Bharati: In its present form, the way people talk about it today, it is quite old, but it's not as old as people hope it would be. You have only a vestigial or marginal mention of something like transmigration in the older sections of the Veda. There is the first complete mention, though very brief, in the Brihadaranyaka Upanishad, which is quite old. But the real assumptions having to do with reincarnation come in the Puranic age, at the time that the Puranas were composed, and then of course, through Buddhism. So you might say that it reached a state of common acceptance, I would think, around 300 B.C., but not earlier. So it is old, but in its highly articulated form it is not so old and the way it's talked about now, that's recent; that's "Theosophical Society."

Q: What about early Greek thought? Do you find it in Plato, for instance?

Bharati: Earlier than that. Pythagoras. But again, it's not elaborated. You find traces of a metempsychotic statement [reincarnation] in Pythagoras, which is older than Socrates. But it was never taken too seriously. Also, it was not commonly accepted and did not become part and parcel of the Greek religious system at any time.2

R.C. Zaehner, the well-known oriental scholar from Oxford University, comments similarly:

Of this [reincarnation] there is no trace in the Samhitas or Brahmanas [earliest scriptures], and it is only when we come to the Upanishads that we first meet with this doctrine which was to become central to all Hindu

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thought. In the Rig Veda [earliest Veda] the soul of the dead is carried aloft by the fire-god, Agni, who consumes the material body at cremation, to the heavenly worlds where it disports itself with the gods in perfect, carefree bliss. There will be eating and drinking of heavenly food and drink, reunion with father, mother, wife and sons. In the Brihadaranyaka Upanishad (6.2. 15-16), however, a distinction is made. Purified by the fire that has consumed their gross bodies, they pass on into the flame, the day, the world of the gods, and hence into the lightning. A spiritual person conducts them into the worlds of Brahman. Of these there is no return. They have achieved eternal bliss. The followers of the sacrificial cult, however, pass on into smoke, the night, the world of the fathers and finally into the moon. There they become the food of the gods, "but when that passes away from them, they descend into space, from space into the air, from air into the rain, and from rain into the earth. When they reach the earth they become food. Once again they are offered as an oblation in the fire of a man, and thence they are born in the fire of a woman. Rising up into the worlds, they circle round within them. But those who do not know these two ways, become worms, moths, and biting serpents." Here for the first time we meet the doctrine of rebirth.3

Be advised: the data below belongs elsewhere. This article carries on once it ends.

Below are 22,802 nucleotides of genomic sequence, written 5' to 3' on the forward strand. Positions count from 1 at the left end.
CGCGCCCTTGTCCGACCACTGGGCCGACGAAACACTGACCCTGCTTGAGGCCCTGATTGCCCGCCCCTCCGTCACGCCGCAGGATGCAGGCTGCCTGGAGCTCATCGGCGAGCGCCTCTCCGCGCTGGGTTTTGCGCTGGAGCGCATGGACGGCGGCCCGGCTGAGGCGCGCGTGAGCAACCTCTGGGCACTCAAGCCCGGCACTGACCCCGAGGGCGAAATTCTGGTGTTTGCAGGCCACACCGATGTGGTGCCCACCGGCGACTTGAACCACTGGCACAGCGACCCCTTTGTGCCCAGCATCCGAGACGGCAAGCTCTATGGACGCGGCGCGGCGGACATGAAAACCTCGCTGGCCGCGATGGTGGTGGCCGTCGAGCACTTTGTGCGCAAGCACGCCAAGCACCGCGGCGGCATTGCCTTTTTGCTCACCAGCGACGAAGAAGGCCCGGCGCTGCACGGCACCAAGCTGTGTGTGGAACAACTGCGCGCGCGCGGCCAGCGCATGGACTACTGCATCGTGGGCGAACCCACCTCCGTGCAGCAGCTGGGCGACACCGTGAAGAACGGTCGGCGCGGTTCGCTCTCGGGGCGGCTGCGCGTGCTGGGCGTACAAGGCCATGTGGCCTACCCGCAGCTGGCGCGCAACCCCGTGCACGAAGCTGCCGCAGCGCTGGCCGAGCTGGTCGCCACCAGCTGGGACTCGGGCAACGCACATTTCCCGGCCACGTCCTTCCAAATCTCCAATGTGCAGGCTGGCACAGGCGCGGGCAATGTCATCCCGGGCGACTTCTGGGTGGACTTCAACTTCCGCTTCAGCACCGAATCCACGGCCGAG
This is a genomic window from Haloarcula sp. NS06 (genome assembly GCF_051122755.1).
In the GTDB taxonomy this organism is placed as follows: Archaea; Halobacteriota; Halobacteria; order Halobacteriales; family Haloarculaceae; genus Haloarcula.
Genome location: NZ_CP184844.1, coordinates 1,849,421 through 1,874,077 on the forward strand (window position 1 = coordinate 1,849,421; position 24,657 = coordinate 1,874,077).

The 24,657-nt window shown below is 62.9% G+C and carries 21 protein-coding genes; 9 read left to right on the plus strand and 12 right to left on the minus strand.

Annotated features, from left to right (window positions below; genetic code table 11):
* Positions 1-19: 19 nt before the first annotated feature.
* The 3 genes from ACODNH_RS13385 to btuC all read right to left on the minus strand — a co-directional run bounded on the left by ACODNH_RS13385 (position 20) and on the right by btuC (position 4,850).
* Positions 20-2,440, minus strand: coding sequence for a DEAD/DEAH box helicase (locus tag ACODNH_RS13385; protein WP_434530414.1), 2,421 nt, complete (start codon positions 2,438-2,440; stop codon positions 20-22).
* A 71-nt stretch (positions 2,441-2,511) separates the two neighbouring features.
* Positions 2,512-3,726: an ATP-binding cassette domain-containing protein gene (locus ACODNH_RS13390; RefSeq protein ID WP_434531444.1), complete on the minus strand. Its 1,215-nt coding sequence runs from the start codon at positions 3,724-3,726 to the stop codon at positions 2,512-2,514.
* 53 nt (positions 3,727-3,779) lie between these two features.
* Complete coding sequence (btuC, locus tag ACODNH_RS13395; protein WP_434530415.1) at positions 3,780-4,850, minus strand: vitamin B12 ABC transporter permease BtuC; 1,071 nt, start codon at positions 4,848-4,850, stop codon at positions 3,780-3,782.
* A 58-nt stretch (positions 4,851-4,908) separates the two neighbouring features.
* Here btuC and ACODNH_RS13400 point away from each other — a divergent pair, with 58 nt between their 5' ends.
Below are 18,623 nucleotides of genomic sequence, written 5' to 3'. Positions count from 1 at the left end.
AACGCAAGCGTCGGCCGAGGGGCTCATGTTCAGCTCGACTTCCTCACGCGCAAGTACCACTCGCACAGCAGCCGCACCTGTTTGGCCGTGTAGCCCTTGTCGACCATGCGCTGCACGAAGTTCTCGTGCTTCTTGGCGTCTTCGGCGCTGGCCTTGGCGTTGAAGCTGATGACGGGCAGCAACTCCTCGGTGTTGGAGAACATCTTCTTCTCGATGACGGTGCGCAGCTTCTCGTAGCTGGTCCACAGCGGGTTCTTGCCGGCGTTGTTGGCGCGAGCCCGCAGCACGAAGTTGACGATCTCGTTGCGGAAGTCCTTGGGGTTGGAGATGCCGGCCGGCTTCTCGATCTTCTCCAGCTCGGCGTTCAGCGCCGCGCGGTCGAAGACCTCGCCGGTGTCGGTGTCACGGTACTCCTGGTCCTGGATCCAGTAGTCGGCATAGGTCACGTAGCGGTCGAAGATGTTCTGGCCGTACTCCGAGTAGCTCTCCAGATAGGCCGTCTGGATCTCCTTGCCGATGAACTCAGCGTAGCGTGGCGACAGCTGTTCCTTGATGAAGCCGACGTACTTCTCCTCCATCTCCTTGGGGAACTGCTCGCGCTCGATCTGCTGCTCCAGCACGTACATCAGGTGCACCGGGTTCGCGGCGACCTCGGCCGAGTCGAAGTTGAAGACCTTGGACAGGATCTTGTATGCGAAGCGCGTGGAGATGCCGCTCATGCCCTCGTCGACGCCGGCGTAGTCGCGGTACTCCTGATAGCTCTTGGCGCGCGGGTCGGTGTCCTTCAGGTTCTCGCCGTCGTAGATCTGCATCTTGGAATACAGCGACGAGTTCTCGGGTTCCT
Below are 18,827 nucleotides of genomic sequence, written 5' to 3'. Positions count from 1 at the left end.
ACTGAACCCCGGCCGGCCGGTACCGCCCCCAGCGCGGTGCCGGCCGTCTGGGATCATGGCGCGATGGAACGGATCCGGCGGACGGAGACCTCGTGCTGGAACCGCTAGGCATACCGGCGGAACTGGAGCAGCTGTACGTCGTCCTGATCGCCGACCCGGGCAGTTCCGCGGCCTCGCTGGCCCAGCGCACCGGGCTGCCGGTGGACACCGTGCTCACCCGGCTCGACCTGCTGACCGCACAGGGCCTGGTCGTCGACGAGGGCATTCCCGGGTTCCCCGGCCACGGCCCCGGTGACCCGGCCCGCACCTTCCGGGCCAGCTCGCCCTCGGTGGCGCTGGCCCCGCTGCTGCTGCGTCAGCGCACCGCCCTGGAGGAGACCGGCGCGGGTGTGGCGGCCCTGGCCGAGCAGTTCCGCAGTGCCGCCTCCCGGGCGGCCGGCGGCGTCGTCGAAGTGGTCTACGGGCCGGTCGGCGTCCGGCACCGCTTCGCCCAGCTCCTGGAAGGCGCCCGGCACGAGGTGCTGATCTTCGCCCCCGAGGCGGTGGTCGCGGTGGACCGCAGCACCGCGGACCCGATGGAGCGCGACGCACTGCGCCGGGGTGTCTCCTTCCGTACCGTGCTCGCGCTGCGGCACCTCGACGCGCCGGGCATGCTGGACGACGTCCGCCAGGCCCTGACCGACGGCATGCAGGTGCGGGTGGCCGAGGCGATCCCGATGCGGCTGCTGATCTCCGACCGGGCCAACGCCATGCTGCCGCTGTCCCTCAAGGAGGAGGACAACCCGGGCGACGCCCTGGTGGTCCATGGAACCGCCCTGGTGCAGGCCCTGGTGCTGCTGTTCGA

Thus, the idea of resurrection does seem to predate reincarnation. But a fully developed and popular doctrine of reincarnation seems to have been flourishing by about 300 B.C., and perhaps earlier than that. It is more apparent in the later scriptures, such as the late Upanishads and especially the semicanonical Bhagavad-Gita. The Bhagavad-Gita, probably rewritten or edited since the time of Christ, refers pointedly to reincarnation. Krishna says to Arjuna, the hero of this popular Indian epic: "Just as a person casts off worn-out garments and puts on others that are new, even so does the embodied soul cast off worn-out bodies